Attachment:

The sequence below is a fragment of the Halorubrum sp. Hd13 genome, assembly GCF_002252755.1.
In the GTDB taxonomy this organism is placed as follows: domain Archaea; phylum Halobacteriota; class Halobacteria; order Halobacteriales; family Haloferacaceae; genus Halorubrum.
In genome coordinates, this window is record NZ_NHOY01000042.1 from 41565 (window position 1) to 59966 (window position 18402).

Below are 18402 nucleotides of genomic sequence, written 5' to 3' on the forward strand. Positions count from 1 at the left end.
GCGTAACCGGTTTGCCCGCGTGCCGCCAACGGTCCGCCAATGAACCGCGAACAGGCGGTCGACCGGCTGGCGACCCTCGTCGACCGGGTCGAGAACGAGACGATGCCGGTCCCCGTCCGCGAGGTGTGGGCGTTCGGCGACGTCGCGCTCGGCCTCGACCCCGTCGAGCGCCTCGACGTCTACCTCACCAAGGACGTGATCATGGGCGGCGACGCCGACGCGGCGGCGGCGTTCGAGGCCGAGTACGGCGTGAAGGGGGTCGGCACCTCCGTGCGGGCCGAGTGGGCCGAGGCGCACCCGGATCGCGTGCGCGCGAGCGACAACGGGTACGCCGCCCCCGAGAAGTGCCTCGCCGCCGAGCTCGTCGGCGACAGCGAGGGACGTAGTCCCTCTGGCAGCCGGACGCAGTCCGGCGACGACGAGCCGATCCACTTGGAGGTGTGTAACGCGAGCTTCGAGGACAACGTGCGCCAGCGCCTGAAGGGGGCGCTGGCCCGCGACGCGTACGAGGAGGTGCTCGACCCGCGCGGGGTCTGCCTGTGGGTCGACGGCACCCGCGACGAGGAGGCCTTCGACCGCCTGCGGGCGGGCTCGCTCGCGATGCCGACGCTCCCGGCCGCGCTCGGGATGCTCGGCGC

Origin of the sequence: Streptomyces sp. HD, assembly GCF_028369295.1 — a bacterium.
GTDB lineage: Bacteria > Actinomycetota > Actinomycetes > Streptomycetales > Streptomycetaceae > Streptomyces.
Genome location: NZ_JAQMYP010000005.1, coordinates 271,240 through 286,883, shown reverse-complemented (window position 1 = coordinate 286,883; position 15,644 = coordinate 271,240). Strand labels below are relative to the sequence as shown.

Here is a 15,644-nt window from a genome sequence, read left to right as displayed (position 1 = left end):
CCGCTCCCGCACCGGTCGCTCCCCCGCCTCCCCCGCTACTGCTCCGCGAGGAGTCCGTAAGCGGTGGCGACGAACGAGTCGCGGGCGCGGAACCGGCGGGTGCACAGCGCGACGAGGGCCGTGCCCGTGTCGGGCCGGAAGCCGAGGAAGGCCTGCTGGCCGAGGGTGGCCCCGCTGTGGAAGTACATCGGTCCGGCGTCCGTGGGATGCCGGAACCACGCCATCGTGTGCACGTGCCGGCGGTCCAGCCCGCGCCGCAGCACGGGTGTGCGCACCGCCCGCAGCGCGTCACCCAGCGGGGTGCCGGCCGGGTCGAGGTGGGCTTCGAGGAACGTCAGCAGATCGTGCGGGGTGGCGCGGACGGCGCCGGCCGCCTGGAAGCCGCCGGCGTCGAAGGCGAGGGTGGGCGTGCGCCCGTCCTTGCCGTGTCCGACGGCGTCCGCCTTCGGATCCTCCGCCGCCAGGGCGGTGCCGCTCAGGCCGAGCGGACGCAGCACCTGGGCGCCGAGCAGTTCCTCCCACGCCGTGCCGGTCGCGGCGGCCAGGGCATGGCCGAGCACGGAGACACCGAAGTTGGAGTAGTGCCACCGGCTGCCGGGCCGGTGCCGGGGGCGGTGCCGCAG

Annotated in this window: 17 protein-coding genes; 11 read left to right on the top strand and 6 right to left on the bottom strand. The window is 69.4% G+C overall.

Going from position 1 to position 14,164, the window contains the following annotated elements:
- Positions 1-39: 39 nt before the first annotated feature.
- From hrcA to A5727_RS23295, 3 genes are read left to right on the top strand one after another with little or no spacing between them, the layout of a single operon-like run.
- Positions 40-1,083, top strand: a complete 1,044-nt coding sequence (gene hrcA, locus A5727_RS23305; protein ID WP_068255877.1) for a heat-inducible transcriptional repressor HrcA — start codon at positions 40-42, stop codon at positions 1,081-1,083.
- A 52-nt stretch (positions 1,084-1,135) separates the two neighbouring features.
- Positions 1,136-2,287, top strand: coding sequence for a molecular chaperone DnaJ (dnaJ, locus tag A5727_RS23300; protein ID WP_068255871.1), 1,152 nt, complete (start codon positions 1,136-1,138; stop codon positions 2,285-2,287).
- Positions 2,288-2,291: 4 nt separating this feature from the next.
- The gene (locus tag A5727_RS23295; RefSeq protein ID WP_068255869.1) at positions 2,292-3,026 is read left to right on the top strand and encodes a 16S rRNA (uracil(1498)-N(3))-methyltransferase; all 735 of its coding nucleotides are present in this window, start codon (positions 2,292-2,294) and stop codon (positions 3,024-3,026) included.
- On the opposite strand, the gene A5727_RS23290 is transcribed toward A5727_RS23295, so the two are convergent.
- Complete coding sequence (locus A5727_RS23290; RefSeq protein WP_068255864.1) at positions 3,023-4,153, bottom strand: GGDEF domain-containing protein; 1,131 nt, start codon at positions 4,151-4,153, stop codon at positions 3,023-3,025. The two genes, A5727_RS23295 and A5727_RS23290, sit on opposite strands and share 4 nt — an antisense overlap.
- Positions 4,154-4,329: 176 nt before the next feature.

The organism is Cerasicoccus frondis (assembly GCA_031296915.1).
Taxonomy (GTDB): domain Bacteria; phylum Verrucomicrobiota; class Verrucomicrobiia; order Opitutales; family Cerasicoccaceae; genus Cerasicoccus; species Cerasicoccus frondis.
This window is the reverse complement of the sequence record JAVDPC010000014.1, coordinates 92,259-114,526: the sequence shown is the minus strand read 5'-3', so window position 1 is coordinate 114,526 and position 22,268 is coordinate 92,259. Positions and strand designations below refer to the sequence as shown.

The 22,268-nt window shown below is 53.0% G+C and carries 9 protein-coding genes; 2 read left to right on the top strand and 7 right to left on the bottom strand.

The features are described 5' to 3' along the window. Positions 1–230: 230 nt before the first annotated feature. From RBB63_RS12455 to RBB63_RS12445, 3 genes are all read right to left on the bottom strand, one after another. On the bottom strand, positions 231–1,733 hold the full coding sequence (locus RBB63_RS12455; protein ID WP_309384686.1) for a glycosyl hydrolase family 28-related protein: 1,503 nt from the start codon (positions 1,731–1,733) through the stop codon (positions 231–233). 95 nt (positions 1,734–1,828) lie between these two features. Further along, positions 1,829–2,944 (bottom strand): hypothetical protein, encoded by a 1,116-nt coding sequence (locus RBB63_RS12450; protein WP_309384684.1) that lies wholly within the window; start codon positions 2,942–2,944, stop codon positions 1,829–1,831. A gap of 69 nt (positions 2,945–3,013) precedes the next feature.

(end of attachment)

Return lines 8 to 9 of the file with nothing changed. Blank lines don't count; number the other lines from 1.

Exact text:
Genome location: NZ_JAQMYP010000005.1, coordinates 271,240 through 286,883, shown reverse-complemented (window position 1 = coordinate 286,883; position 15,644 = coordinate 271,240). Strand labels below are relative to the sequence as shown.

Here is a 15,644-nt window from a genome sequence, read left to right as displayed (position 1 = left end):